Bagger, chopper, bobber. What do these three customisation styles have in common? Not much other than having two wheels many would say. In fact, these are the only three styles that can be found in magazines that seem to be known and appreciated by most custom motorcycle “fans”.

These three styles of bikes also have something else in common. All modifications made to the two cylinders of these bikes are made to improve their “look”, which typically compromises their performance and maneuverability.A stretched fork, a 30-inchfront wheel or a spring seat seem to be the criteria for success in creating a popular motorcycle. Oddly though, you rarely see any on the road. They’re used even more rarely when you want to ride beyond the local bar!

Those who truly love the road and riding their bike over long distances or at high speeds need their bike to respond properly and give them the confidence to go out and have fun at full speed and as far as they want. Some particular models offer the basic features required for this kind of riding. This includes the FXR, and more recently,the Dyna. In fact, the Harley-Davidson FXR was designed primarily to compete with Japanese bikes that were more powerful and less expensive at that time. The aim was to enhance the Harley brand by designing a model that was easy to maneuver and could be used for riding other than in a straight line. So thanks to Erik Buell’s engineering, combined with different parts from Sportsters and bigger models like the FL, the FXR was born in the early 80s, hence the name FXR (F=Big Twin,X=Sportster,R=Rubber Engine Mounts).The FXR was immediately adopted by the members of various motorcycle clubs, who got what they needed with this much more dynamic, reliable and stable bike. They could ride it in more constrained areas, such as in heavy traffic conditions. The bike also no longer vibrated at high speed.Afterwards, the Dyna was created with the same objectives as the FXR, offering a bigger, better balanced and more powerful bike than the Sportster. Performance enthusiasts adopted this new family of Harley-Davidson bikes, with the basic attributes of high quality and being able to improve them simply and efficiently.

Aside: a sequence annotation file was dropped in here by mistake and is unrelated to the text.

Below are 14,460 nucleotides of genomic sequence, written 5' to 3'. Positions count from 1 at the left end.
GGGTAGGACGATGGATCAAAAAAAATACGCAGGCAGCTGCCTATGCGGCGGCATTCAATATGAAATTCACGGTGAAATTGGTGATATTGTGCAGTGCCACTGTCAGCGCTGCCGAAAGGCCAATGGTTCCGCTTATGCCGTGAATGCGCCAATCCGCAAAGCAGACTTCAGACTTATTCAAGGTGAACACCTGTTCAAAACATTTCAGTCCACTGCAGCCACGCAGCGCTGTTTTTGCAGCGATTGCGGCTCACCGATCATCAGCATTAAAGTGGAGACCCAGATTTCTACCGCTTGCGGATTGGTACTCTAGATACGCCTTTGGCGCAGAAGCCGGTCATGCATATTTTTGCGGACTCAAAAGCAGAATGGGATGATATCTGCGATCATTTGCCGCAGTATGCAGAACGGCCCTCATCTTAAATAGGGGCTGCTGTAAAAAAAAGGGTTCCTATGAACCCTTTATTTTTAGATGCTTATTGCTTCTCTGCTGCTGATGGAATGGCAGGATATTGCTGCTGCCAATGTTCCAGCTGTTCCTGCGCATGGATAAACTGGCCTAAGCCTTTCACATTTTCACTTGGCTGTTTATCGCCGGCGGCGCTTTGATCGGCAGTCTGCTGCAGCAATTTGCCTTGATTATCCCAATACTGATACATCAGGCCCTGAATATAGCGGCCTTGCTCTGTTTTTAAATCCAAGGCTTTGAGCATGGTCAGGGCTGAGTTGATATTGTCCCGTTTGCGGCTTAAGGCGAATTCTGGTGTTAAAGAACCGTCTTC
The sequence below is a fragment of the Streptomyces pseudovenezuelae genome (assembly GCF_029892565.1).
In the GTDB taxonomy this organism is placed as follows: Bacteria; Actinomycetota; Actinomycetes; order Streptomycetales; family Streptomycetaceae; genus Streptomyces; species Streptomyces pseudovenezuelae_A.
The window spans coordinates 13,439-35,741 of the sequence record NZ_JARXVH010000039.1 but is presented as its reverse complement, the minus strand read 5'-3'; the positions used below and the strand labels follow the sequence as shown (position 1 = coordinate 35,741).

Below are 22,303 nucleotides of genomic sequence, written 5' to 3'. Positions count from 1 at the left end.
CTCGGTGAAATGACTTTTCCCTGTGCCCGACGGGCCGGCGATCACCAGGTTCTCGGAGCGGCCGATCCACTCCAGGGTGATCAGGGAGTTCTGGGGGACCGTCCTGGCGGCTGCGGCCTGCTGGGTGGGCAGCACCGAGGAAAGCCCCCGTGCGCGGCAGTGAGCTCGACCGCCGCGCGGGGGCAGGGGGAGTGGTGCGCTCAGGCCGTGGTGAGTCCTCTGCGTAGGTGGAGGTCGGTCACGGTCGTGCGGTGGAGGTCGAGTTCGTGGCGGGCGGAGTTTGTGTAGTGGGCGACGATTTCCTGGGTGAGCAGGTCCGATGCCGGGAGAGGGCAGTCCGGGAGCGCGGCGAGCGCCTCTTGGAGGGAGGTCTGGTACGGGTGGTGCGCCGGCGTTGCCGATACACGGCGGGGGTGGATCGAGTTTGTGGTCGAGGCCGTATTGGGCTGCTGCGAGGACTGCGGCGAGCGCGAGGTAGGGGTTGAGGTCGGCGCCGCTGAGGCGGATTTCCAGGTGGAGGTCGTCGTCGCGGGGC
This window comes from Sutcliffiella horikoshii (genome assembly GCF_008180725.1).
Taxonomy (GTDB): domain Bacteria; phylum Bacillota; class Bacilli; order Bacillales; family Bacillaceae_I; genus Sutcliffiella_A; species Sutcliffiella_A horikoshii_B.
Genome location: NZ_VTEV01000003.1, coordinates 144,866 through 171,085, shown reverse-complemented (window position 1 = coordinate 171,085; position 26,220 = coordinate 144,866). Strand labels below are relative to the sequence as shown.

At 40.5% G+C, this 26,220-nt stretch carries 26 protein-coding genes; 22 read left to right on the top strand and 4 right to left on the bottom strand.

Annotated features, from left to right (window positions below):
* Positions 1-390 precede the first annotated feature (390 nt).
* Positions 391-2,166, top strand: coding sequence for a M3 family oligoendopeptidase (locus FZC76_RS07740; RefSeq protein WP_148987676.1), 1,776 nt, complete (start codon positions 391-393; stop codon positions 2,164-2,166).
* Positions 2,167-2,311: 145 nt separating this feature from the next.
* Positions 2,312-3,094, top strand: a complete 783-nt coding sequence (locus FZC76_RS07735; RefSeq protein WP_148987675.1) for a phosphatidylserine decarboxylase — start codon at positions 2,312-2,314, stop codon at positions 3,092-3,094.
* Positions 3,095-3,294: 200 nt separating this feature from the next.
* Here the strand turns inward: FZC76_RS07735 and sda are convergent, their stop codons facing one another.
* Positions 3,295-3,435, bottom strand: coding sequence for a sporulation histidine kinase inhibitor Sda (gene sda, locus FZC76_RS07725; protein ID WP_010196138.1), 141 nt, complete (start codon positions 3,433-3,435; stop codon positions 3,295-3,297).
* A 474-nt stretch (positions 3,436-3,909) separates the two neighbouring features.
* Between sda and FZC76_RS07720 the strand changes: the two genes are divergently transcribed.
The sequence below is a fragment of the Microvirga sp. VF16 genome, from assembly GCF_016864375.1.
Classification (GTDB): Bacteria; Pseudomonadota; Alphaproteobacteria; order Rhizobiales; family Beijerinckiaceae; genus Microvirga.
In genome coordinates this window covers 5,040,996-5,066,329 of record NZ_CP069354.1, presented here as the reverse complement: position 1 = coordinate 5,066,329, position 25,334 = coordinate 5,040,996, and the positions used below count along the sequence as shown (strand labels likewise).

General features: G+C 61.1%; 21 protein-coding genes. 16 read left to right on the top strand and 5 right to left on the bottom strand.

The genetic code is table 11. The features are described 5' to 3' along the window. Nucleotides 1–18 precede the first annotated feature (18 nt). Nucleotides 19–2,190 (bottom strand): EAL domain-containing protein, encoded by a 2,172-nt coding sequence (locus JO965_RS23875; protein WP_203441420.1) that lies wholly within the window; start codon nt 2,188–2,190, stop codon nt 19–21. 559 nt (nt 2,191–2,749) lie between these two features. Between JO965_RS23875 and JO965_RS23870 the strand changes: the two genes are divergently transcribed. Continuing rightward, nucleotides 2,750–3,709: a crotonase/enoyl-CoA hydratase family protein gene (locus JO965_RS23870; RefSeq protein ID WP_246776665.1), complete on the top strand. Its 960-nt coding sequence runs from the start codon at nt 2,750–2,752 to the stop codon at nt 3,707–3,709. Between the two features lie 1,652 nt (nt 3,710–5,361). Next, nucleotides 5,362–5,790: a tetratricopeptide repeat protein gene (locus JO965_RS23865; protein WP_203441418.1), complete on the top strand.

To better understand the interest in these models, we must go back to the source. At the time, several West Coast clubs with a nonconformist lifestyle needed a means of transportation that would allow them to leave a place in a hurry! The FXR was also perfect for riding on the steep hills of Frisco, California.The style was then adopted by a new generation who had the same riding motto, “Ride it like you stole it”. These were young people who got hooked on motorcycles through motocross, so they were used to cranking the throttle all the way. Dynas and FXRs were therefore the most similar models in terms of feel and driving position. The proof is that the first thing they did to their FX was to add motocross handlebars (Pro-Taper, Renthal or “tracker bars” type) that allowed them to better control their machines. They also added a fairing which served as a shield against the wind at chest level, which significantly reduced the parachute effect. This also allowed them to reach higher speeds without feeling the effects. Another modification was rising the rear suspension for greater flexibility in tight turns (ground clearance).Many also decided to change the mythical Harley-Davidson belt for a chain, which generates faster response and higher strength and reliability during quick starts. All these changes seem to be totally opposite to those made on most other Harleys, on which massive and high handlebars are installed, suspensions are lowered, and the belt is removed,as if to thumb their noses at the “Motor Company’s” history,now over a century old. However, few remember that all old models had a chain, and what was important to someone who wanted a motorcycle, whether a Harley-Davidson or other,was to customise it according to one’s criteria and preferences. So basically, FXR and Dyna enthusiasts prefer to have a powerful and fun to ride machine rather a flashy bike.

Those who like this style see the motorcycle primarily as an object of pleasure rather than luxury. Their main objective is to ride and have fun on the roads, while driving a machine in which they have full confidence. It has nothing to do with having a Harley as a sign of social success or as a garage ornament.

Thanks to Taylor Schultz of SchultzDesignz as well as Justin George, Wisut Thamviritkul and Phil Bernard for the photos.





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